The use of liners of various configurations and constructions also frequently results in a nonconforming fit. Because of the difficulty in supplying liner configurations that will accommodate the wide range of variation of foot sizes and shapes such as a splay or wide forefoot, wide base, angulated heel, halux valgus, boney prominences, spurs, high longitudinal arch or one foot in size variance with the other- foot, liners are generally manufactured to conform to only a limited range of size and shape. Manufacturers then rely upon various liner constructions to provide a close comfortable fit. Among the constructions used there are included molded and sheet foam rubber, urethane foam, wax, cork, plastic beads, and other various flow materials . The numerous materials used is indicative of the unsatisfactory results obtained.

In spite of the above fitting arrangements, con¬ ventional boots do not provide adequate adjustment for comfort and restraint and a relatively large inventory of many shells and liner configurations and constructions is necessary to satisfy customer requirements. Moreover, a satisfactory fit in the ski shop is still often unsatisfactory on the ski slope because the lower extremity is not necessarily fitted for skiing conditions.

SUMMARY OF THE INVENTION

In view of the foregoing, a principal object of the present invention is a sport shoe in which there is provided novel internal dynamic fitting system for tightening the fit the sport shoe to the lower part of a leg in response to movement of the leg relative to a foot attached thereto.

Another object of the present invention is a sport shoe as described above having a cuff member with means for dynamically changing the fit of the cuff member to a lower extremity enclosed thereby in response to the movement of a leg relative to a foot attached thereto.

Another object of the present invention is a sport shoe in which there is provided a cuff means which is movable relative to another part of the sport shoe, a buckle means attached to the cuff means and cable means coupling the buckle means to the sport shoe for tightening the cuff means in response to movement of the cuff means relative to said other part of the sport shoe.

Another object of the present invention is a sport shoe in which there is provided cuff means with cuff flap means, movable tongue means and means for coupling the tongue means to the flap means for pulling the flap means together and tightening the cuff means about a lower extremity enclosed thereby in response to forward movement of the tongue means. Still another object of the present invention is a sport shoe as described above in which there is provided a cuff means including a pair of flap means, a tongue means, and wedge and pulley means for coupling the tongue means and the flap means whereby forward movement of the tongue means draws the flap means together, tightening the fit of the cuff means about a lower extremity enclosed thereby. In each of the above described embodiments the tightening and loosening of the cuff means relative to a lower extremity enclosed thereby is provided dynamically in response to movement of a leg relative to a foot attached thereto. The amount of tightening of the cuff means restrained to a close fit about the leg increases with increasing forward lean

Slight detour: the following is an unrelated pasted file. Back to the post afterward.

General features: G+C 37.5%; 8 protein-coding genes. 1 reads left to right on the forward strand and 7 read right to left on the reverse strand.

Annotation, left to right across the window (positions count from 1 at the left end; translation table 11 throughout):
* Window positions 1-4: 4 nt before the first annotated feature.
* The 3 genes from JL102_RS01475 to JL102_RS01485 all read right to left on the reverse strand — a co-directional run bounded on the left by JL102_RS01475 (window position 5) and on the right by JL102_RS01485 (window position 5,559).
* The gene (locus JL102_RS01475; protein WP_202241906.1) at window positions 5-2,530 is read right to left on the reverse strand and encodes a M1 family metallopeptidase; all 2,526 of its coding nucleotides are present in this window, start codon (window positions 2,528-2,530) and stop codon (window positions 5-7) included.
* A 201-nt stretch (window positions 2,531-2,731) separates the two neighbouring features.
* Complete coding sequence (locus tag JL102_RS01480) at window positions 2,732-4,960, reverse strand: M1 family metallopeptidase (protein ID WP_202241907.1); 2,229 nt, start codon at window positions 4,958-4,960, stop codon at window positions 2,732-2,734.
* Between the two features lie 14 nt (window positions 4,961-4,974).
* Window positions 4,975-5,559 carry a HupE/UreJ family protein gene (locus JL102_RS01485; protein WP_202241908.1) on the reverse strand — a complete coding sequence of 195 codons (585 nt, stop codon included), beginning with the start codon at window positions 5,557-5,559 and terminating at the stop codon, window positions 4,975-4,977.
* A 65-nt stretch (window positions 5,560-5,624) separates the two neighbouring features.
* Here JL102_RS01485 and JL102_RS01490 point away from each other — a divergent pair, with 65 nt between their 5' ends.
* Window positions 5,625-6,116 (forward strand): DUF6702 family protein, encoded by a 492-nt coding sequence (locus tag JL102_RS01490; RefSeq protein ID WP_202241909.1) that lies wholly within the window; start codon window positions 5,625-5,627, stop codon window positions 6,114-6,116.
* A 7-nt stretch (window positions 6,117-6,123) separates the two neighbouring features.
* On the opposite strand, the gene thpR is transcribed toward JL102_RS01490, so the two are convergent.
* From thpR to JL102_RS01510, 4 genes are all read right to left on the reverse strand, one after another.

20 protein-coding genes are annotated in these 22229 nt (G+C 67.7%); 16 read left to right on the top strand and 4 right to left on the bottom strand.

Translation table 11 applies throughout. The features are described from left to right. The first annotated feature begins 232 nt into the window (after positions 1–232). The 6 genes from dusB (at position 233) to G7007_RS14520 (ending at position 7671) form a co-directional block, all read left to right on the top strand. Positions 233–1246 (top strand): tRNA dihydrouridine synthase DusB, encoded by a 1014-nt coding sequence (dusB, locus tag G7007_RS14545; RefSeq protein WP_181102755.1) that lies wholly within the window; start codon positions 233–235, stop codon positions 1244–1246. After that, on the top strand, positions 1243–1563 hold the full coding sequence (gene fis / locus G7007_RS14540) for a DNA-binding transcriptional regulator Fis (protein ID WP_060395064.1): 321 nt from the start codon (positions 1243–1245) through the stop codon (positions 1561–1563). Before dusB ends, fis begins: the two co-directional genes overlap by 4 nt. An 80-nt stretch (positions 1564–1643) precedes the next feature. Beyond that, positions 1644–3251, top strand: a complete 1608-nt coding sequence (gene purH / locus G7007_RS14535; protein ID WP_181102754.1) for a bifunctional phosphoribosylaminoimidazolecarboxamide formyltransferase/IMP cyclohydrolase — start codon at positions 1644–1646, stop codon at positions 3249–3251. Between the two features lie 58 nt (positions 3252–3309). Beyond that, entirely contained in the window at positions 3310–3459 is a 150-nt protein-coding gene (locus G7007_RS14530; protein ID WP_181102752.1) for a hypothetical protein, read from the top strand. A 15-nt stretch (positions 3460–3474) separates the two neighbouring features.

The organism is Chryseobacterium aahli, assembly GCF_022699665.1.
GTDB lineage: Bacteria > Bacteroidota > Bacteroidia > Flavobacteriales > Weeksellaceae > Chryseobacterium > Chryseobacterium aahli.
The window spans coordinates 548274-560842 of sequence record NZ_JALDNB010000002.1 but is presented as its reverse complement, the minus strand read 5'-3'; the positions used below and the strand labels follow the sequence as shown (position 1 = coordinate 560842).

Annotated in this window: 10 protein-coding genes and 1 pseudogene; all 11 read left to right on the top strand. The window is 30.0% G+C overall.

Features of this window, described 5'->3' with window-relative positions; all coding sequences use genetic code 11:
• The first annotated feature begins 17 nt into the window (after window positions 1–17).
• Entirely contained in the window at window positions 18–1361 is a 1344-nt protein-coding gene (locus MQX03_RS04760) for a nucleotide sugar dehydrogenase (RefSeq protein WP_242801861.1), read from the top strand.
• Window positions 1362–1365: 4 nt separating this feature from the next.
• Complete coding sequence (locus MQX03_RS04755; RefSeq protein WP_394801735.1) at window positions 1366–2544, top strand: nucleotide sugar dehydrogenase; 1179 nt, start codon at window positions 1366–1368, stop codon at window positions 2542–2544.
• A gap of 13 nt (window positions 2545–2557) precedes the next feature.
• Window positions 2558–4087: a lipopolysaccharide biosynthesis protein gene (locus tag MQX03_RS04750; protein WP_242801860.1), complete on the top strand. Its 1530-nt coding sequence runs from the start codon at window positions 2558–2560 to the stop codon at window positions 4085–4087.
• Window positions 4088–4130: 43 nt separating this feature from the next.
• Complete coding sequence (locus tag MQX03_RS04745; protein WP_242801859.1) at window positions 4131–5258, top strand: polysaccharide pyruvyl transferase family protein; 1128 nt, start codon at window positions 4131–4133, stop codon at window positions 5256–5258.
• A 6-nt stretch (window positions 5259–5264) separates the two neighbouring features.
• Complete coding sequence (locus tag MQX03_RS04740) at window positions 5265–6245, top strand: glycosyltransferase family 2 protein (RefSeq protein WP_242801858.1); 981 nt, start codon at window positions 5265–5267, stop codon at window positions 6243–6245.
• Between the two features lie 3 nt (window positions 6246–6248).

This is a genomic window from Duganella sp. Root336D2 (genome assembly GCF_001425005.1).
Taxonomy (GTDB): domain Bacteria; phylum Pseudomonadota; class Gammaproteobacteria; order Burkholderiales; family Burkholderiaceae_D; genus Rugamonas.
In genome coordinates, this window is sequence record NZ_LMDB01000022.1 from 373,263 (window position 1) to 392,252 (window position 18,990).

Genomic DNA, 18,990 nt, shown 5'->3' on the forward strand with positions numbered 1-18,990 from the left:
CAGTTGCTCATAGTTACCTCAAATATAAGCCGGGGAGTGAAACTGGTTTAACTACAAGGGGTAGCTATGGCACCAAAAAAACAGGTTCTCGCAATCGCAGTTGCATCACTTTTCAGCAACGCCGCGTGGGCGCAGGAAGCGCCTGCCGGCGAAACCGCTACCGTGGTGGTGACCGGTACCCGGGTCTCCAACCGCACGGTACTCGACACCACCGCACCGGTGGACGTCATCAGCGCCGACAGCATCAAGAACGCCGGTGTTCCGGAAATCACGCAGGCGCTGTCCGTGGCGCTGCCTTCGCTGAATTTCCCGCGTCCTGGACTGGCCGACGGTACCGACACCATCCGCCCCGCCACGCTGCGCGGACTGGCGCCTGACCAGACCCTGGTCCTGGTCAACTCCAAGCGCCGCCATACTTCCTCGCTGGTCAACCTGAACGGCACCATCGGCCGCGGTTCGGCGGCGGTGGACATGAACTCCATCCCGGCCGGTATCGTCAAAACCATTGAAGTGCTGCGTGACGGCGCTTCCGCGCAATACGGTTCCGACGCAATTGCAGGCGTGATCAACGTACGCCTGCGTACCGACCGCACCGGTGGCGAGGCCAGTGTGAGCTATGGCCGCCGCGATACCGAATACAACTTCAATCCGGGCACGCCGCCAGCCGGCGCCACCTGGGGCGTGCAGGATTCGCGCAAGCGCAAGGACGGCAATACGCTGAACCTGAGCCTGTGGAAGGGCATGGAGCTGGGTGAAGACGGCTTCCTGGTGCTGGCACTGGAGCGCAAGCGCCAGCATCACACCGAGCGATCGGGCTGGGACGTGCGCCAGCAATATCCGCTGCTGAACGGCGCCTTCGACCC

- UB-E

and decreases with decreasing forward lean. During normal skiing, maximum forward lean is used principally during turning and forceful maneuvering and minimum lean is. used during traversing and other casual skiing maneuvers. Since the amount of tightening of the cuff means relative to a lower extremity enclosed thereby is a function of the magni¬ tude of forward lean, there is a desirable direct relationship to the degree of cuff tightness and the forcefulness of the maneuver being executed.

BRIEF DESCRIPTION OF THE DRAWING

The above and other objects , features and advan¬ tages of the present invention will become apparent from the following detailed description of the accompanying -drawing in which :

Fig. 1 is a front elevation view of a sport shoe according to the present invention .

Fig. 2 is a side elevation view of Fig. 1 with a partial cross-sectional view showing features of the present invention .

Fig. 3 is a front elevation view of an alterna¬ tive embodiment according to the present invention .

Fig. 4 is a side elevation view of Fig . 3 with a partial cross-sectional view showing features of the present invention .

Fig. 5 is a cross-sectional view taken along lines 5-5 of Fig. 3.

Fig. 6 is a cross-sectional view taken along lines 6-6 of Fig. 5. Fig. 7 is a front elevation view of still another embodiment according to the present invention .

Fig. 8 is a partial cross-sectional view taken along lines 8-8 of Fig. 7.

Fig. 9 is a rear view of Fig. 8. Fig. 10 is an enlarged rear view of wedge members mounted to the interior of cuff flaps according to the pres¬ ent invention.